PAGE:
Rachel Hollis appeared on a recent Women of Impact episode hosted by Lisa Bilyeu. I wondered what we would hear from Rachel Hollis now that her upcoming Rach Talk Live tour isn’t selling as many tickets as her previous events.
Rachel says she is resillient because of her “willingness” to look at her past. This is surprising because so far she has, in my opinion, not acknowledged Toiletgate, her viral TikTok. (I believe this to be the case because on the Skinny Confidential podcast, she talked about cancel culture more than apologizing.) She says she could teach about resilience because she has been through “hard things,” including a really difficult childhood.
She looks at if she wants to cry as she speaks during podcast, at least that’s my perception.
Rachel says she always thinks, “It’s been way worse,” and “That history is what gives me courage in this moment.”
She says people want “so badly” to remind us of what we once were and our past mistakes.
“It makes us believe we’re supposed to be perfect.” And she refuses to buy into that.
She says it’s painful when you make mistakes and you “fall down.” I felt some empathy for her in this moment.
“I have said … I’ve said, ‘I’m gonna get this wrong, because I’m a human, and I’m trying my best, and when I get it wrong, you’re going to see me acknowledge it, you’re gonna see me stand back up, you’re going to see me learn and grow and do better. And for the rest of my life, that’s what’s gonna happen. But that only happens if we really believe that all humans should have the chance to mess up and go again. Because if we believe that for everybody, we’ll give that to ourselves.”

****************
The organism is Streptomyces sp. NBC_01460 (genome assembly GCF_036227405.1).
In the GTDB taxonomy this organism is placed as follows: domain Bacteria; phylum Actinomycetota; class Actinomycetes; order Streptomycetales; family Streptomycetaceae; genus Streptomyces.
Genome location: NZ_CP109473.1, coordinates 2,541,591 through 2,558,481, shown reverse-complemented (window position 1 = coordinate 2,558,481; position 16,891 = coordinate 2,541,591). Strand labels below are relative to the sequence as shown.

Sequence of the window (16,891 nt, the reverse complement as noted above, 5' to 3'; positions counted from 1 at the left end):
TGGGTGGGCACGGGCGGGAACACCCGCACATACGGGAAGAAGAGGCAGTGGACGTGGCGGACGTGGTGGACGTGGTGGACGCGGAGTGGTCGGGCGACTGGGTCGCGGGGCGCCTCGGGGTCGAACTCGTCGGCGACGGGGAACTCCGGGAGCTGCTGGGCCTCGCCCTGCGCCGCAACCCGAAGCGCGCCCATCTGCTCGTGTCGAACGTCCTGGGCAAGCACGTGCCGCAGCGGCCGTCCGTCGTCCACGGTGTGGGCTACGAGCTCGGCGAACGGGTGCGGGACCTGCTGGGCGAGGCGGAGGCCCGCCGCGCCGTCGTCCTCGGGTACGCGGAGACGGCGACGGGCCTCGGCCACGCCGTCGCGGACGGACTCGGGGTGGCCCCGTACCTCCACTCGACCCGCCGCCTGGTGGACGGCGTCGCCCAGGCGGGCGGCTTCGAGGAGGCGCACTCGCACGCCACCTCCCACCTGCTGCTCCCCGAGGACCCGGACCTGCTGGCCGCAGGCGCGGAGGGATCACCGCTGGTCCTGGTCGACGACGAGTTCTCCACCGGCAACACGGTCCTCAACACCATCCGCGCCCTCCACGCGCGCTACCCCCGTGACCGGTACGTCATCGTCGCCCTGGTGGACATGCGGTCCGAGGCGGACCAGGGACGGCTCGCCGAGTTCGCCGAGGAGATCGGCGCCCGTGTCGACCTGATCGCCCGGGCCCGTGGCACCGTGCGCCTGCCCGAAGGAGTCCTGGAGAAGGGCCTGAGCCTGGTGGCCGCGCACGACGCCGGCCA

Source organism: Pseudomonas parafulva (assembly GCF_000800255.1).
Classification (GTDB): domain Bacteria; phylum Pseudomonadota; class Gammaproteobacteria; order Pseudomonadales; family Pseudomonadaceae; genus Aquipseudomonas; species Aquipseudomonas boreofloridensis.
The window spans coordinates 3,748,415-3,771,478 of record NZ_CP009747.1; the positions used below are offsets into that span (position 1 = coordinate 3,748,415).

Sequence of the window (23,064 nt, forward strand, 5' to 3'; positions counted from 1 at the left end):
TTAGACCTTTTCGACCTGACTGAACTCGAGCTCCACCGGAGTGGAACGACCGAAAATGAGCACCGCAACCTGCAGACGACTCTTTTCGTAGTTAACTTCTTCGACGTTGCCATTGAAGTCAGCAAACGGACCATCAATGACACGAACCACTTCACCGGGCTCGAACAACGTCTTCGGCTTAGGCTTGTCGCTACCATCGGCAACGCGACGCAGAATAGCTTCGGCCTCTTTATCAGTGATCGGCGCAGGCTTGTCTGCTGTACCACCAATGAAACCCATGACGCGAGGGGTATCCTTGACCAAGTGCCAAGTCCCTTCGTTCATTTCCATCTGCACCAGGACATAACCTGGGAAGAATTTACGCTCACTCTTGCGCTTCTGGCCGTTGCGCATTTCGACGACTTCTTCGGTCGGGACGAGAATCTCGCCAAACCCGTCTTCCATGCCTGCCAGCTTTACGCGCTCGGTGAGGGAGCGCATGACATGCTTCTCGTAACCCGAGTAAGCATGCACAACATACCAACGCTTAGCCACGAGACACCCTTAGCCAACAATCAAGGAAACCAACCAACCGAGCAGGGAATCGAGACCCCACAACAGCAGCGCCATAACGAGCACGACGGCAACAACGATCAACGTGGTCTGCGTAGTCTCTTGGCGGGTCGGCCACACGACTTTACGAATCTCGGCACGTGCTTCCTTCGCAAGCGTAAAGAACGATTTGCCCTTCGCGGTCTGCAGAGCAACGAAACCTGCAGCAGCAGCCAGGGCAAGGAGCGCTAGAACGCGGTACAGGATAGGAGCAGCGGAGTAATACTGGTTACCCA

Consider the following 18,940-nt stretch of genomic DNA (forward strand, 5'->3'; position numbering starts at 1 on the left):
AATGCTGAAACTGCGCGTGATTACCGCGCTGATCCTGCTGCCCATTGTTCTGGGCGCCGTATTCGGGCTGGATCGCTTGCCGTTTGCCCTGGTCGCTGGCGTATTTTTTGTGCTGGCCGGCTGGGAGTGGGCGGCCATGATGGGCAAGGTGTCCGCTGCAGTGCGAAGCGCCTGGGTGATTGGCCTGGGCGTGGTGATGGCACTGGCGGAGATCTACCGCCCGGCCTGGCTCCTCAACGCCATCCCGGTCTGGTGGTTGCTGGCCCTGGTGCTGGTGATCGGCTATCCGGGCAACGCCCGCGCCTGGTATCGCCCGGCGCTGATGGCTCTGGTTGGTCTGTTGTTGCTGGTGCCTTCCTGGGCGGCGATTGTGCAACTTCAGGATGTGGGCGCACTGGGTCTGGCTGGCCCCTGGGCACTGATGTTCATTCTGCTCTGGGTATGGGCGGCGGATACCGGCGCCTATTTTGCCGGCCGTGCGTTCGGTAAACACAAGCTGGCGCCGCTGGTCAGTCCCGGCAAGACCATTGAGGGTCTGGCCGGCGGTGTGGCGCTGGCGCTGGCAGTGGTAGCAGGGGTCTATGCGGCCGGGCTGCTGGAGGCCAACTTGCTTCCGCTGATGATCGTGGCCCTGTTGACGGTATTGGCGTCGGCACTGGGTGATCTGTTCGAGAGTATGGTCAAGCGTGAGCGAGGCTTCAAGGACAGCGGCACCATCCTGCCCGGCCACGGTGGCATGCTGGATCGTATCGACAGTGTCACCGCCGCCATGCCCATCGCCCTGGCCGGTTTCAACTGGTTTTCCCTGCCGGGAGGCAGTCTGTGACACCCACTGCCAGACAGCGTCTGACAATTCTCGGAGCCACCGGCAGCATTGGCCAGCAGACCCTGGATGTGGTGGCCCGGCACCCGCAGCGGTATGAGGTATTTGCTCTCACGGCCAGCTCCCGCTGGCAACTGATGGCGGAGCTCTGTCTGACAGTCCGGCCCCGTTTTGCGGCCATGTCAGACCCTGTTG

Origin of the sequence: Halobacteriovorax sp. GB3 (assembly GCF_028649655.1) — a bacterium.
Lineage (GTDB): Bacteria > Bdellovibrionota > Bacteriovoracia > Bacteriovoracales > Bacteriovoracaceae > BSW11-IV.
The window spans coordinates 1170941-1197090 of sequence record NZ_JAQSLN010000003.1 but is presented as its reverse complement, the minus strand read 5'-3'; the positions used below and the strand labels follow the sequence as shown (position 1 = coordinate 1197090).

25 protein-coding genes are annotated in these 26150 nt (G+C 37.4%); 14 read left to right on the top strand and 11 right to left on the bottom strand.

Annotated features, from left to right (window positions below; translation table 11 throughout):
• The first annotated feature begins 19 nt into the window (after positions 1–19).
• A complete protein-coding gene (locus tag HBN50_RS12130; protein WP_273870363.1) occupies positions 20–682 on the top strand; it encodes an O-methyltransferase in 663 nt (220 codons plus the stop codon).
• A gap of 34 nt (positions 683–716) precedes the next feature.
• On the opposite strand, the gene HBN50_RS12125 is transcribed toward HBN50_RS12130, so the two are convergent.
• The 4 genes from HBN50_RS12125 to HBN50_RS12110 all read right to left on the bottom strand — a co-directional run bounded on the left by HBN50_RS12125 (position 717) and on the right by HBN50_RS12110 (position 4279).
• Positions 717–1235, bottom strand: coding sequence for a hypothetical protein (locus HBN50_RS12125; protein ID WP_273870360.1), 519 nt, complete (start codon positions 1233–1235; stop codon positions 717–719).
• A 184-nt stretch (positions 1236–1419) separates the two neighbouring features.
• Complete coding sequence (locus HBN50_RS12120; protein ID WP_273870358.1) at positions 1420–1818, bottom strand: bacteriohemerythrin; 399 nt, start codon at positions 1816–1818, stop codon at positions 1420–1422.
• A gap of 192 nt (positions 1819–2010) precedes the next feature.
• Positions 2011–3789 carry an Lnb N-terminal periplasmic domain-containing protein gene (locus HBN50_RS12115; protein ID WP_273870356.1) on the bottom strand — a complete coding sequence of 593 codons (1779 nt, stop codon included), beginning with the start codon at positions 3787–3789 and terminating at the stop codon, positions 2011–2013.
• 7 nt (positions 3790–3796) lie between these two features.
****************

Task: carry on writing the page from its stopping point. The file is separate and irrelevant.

I disagree that Rachel has done this based on her comments about being canceled.
She says she doesn’t have the option of not working anymore. I found this surprising because she seemingly made millions from her multiple books, conferences and other speeches. She talks about her divorce and not having the option to crawl into bed under the covers. She has to be strong for her kids.
Rachel then talks about evolution.
“My greatest core value is evolution,” Rachel says. She wants to be a better person.
While this sounds good in theory, it seems sort of sad to be to always feel like you need to be better. Why not love and accept yourself as you are while working on anything you think is not helping you now? I don’t want to be working on myself forever. I think this is what I’ve realized in my years of reading self-development books.
She wants to get the end of her life and say she is the best version of herself. And that’s going to be painful. “All of it is going to come at some cost.” But the reward is “exponential growth.”
Lisa asks about excuses.
Rachel says, “I really do believe that every single one of us is doing the best that we can with the tools, the resources, the access we have in this moment.”
At about one hour and 24 minutes in, Rachel talks about having severe mood swings and brain fog. According to Rachel, this happen about a year and a half ago. It sounds like she is blaming her behavior during the Toiletgate era on her hormone imbalance, which I hope is not the case.
Overall, I came away from the interview feeling like it dragged on for much longer than necessary.
Has Rachel Hollis done any reflection? I believe she has, but maybe not enough.